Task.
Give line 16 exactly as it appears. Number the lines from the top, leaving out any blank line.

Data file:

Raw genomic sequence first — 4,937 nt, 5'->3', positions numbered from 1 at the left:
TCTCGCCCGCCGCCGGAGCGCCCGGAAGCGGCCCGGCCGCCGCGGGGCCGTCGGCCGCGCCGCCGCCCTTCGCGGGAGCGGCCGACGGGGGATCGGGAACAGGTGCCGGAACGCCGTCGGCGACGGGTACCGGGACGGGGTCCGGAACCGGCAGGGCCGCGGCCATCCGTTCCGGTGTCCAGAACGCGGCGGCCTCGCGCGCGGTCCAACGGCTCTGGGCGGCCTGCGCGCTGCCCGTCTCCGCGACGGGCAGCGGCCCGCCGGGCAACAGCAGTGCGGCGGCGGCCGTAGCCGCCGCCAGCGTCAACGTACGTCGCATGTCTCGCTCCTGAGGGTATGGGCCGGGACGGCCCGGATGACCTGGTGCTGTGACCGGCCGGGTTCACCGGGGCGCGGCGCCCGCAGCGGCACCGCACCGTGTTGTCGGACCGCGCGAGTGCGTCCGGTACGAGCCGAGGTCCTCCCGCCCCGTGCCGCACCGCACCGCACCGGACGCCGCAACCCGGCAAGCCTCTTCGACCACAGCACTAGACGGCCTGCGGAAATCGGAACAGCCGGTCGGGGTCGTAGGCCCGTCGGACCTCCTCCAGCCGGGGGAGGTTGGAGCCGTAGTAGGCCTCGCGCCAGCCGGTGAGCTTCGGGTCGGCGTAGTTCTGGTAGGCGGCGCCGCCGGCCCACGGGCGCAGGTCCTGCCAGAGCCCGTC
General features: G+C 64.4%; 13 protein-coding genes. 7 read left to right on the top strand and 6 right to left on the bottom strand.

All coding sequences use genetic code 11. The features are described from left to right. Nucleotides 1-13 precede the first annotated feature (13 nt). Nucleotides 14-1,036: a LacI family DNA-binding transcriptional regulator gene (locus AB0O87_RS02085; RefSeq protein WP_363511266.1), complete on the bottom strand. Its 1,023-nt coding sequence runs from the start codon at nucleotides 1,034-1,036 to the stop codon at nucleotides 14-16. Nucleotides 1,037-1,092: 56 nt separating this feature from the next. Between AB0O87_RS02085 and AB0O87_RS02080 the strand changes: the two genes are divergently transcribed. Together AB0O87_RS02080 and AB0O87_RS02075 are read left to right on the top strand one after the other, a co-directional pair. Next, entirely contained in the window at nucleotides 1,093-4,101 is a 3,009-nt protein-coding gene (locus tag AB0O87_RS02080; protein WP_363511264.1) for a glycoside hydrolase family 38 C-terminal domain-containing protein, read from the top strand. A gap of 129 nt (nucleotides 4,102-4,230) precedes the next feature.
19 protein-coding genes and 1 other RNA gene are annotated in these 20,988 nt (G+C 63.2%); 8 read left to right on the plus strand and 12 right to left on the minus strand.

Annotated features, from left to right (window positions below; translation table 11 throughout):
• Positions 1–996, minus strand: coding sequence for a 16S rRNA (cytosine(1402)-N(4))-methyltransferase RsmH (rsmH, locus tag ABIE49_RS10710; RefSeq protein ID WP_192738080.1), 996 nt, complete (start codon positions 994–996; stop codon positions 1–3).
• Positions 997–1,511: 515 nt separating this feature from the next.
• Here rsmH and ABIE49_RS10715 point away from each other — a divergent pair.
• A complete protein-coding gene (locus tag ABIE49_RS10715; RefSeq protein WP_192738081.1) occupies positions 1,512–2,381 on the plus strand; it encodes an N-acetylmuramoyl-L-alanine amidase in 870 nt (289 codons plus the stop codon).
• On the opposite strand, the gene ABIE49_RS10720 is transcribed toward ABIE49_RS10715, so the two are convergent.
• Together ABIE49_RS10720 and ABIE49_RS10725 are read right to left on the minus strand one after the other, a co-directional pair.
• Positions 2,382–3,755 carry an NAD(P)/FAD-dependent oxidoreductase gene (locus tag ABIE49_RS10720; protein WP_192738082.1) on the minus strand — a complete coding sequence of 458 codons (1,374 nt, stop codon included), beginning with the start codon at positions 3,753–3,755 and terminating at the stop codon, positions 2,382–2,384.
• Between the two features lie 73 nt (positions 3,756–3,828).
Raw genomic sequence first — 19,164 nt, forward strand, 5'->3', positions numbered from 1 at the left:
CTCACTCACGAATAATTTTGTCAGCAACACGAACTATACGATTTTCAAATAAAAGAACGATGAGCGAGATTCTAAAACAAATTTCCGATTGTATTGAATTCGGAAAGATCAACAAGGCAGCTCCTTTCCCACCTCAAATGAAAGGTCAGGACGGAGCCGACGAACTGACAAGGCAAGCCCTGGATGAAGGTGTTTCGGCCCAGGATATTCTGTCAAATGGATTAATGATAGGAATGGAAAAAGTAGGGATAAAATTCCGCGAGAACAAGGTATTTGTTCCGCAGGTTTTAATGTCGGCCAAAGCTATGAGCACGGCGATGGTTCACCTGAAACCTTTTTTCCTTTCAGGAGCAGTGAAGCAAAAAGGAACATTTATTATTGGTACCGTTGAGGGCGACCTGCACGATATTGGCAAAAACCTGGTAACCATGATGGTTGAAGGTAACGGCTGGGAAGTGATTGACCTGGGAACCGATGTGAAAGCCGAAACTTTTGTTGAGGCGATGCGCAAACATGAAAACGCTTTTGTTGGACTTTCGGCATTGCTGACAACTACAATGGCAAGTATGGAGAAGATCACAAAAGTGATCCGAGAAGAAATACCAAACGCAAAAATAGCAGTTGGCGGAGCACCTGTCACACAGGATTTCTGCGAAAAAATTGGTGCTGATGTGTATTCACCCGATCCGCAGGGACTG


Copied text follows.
CTCACTCACGAATAATTTTGTCAGCAACACGAACTATACGATTTTCAAATAAAAGAACGATGAGCGAGATTCTAAAACAAATTTCCGATTGTATTGAATTCGGAAAGATCAACAAGGCAGCTCCTTTCCCACCTCAAATGAAAGGTCAGGACGGAGCCGACGAACTGACAAGGCAAGCCCTGGATGAAGGTGTTTCGGCCCAGGATATTCTGTCAAATGGATTAATGATAGGAATGGAAAAAGTAGGGATAAAATTCCGCGAGAACAAGGTATTTGTTCCGCAGGTTTTAATGTCGGCCAAAGCTATGAGCACGGCGATGGTTCACCTGAAACCTTTTTTCCTTTCAGGAGCAGTGAAGCAAAAAGGAACATTTATTATTGGTACCGTTGAGGGCGACCTGCACGATATTGGCAAAAACCTGGTAACCATGATGGTTGAAGGTAACGGCTGGGAAGTGATTGACCTGGGAACCGATGTGAAAGCCGAAACTTTTGTTGAGGCGATGCGCAAACATGAAAACGCTTTTGTTGGACTTTCGGCATTGCTGACAACTACAATGGCAAGTATGGAGAAGATCACAAAAGTGATCCGAGAAGAAATACCAAACGCAAAAATAGCAGTTGGCGGAGCACCTGTCACACAGGATTTCTGCGAAAAAATTGGTGCTGATGTGTATTCACCCGATCCGCAGGGACTG